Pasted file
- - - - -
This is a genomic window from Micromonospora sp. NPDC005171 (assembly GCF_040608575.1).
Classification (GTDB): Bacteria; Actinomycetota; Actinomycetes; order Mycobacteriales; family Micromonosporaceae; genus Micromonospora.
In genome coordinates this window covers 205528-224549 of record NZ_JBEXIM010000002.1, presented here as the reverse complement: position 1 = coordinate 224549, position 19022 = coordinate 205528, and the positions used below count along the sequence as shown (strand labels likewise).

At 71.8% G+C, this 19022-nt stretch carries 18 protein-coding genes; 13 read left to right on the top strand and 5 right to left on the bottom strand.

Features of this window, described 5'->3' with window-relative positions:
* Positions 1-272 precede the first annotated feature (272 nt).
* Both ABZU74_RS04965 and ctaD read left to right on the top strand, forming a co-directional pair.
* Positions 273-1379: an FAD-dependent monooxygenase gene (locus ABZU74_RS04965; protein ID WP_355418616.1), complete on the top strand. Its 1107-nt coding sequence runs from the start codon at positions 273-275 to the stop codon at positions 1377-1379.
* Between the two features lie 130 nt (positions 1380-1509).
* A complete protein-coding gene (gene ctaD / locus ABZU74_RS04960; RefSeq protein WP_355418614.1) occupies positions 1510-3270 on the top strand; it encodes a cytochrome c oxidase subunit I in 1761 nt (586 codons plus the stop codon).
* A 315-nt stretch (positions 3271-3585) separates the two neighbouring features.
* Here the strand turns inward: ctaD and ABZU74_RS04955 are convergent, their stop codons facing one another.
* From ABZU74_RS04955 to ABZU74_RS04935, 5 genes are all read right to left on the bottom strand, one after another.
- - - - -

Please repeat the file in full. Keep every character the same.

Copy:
This is a genomic window from Micromonospora sp. NPDC005171 (assembly GCF_040608575.1).
Classification (GTDB): Bacteria; Actinomycetota; Actinomycetes; order Mycobacteriales; family Micromonosporaceae; genus Micromonospora.
In genome coordinates this window covers 205528-224549 of record NZ_JBEXIM010000002.1, presented here as the reverse complement: position 1 = coordinate 224549, position 19022 = coordinate 205528, and the positions used below count along the sequence as shown (strand labels likewise).

At 71.8% G+C, this 19022-nt stretch carries 18 protein-coding genes; 13 read left to right on the top strand and 5 right to left on the bottom strand.

Features of this window, described 5'->3' with window-relative positions:
* Positions 1-272 precede the first annotated feature (272 nt).
* Both ABZU74_RS04965 and ctaD read left to right on the top strand, forming a co-directional pair.
* Positions 273-1379: an FAD-dependent monooxygenase gene (locus ABZU74_RS04965; protein ID WP_355418616.1), complete on the top strand. Its 1107-nt coding sequence runs from the start codon at positions 273-275 to the stop codon at positions 1377-1379.
* Between the two features lie 130 nt (positions 1380-1509).
* A complete protein-coding gene (gene ctaD / locus ABZU74_RS04960; RefSeq protein WP_355418614.1) occupies positions 1510-3270 on the top strand; it encodes a cytochrome c oxidase subunit I in 1761 nt (586 codons plus the stop codon).
* A 315-nt stretch (positions 3271-3585) separates the two neighbouring features.
* Here the strand turns inward: ctaD and ABZU74_RS04955 are convergent, their stop codons facing one another.
* From ABZU74_RS04955 to ABZU74_RS04935, 5 genes are all read right to left on the bottom strand, one after another.